What is the Schengen Area?
So if you’re not already familiar with the term Schengen, it is actually a tiny village in Luxembourg where the Schengen Agreement began originally over 30 years ago and has grown to what it is now. Basically, it references the EU passport-free zone that covers 26 European countries that have collectively agreed to remove internal border controls within their mutual member zone. Collectively it functions like a single jurisdiction with no passports required and a common judicial system as well as police in an effort to allow free and just so happens to be the largest free travel area in the entire world.
What is a Schengen Visa?
This is a short-term tourist or business visa that allows a person to travel freely to any members of the Schengen Area for stays up to 90 days. In other words, there are no border controls within the Schengen Zone so you can enter, freely travel within, and leave the Schengen zone from any of the Schengen member countries.Please note, if you’re planning to study, work, or live in one of the Schengen countries longer than 90 days, then you must apply for a national visa for that European country instead. The Schengen Visa described above will not be applicable.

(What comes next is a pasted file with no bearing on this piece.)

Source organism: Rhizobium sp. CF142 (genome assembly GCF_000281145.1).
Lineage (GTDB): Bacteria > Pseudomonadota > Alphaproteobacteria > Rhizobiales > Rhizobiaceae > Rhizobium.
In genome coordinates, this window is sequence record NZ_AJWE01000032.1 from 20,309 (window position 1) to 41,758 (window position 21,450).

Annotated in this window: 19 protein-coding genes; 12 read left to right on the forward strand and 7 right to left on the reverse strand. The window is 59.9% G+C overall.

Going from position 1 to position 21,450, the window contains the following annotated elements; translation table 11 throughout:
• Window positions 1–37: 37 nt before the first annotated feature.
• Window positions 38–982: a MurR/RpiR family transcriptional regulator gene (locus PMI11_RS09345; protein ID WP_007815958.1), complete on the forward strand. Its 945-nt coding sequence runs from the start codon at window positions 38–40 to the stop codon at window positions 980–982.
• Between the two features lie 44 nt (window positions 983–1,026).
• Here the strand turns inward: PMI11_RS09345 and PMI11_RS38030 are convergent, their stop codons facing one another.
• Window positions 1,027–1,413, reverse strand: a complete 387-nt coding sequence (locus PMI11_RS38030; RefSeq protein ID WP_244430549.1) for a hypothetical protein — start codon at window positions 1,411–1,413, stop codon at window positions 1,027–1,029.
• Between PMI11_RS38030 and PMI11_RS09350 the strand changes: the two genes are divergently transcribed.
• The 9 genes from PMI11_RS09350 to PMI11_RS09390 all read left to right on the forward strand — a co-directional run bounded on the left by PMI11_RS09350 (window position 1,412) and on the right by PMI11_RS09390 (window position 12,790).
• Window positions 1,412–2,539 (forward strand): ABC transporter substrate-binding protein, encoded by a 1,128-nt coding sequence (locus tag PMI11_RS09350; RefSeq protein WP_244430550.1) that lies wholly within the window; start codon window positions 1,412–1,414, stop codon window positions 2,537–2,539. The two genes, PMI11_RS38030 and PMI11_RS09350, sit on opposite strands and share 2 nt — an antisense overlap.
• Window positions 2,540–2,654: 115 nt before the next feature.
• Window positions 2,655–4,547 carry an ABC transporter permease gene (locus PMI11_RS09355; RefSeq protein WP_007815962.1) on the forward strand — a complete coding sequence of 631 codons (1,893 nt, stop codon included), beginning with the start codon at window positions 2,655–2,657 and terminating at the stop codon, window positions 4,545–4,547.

For More Information:Schengen Visa
What are the Schengen Countries?
The Schengen Area covers 26 European countries, including all EU countries except Ireland, Croatia, Romania, Bulgaria, and Cyprus. Norway, Iceland, Switzerland, and Lichtenstein are included in the Schengen Area but aren’t part of the EU. The full list of countries is as follows: Austria, Belgium, Czech Republic, Denmark, Estonia, Finland, France, Germany, Greece, Hungary, Iceland, Italy, Latvia, Liechtenstein, Lithuania, Luxembourg, Malta, Netherlands, Norway, Poland, Portugal, Slovakia, Slovenia, Spain, Sweden, and Switzerland.
While it is always advised that you consult your travel agent, consulate, or embassy about determining which visas will be required and how to obtain ALL of them beforehand, it can be possible to apply for them abroad in the desired country’s embassy or consulate located in most of Europe’s capitals if necessary. Of note, South Africans seem to have the hardest time accessing visas, and will need a Schengen visa for entry to most EU countries. If headed to Russia or Moldova you will need a visa in most cases and in Turkey you’ll probably be required to have an e-visa prior to entry. It must be stated that political climates are always in a state of flux and therefore subject to change so please do your diligence ahead of time and confirm your complete itinerary to determine what visas are required for your country of origin. A helpful website called Project Visa has great info on most European countries and their requirements.
GOV.UK 2021 Travel
ETIAS- British Tourists
|Canada||ETIAS- Canadians |
Government of Canada
smartraveller.gov.au- Europe Destinations
|New Zealand||ETIAS- New Zealanders |
|South Africa||Schengen Visa Info|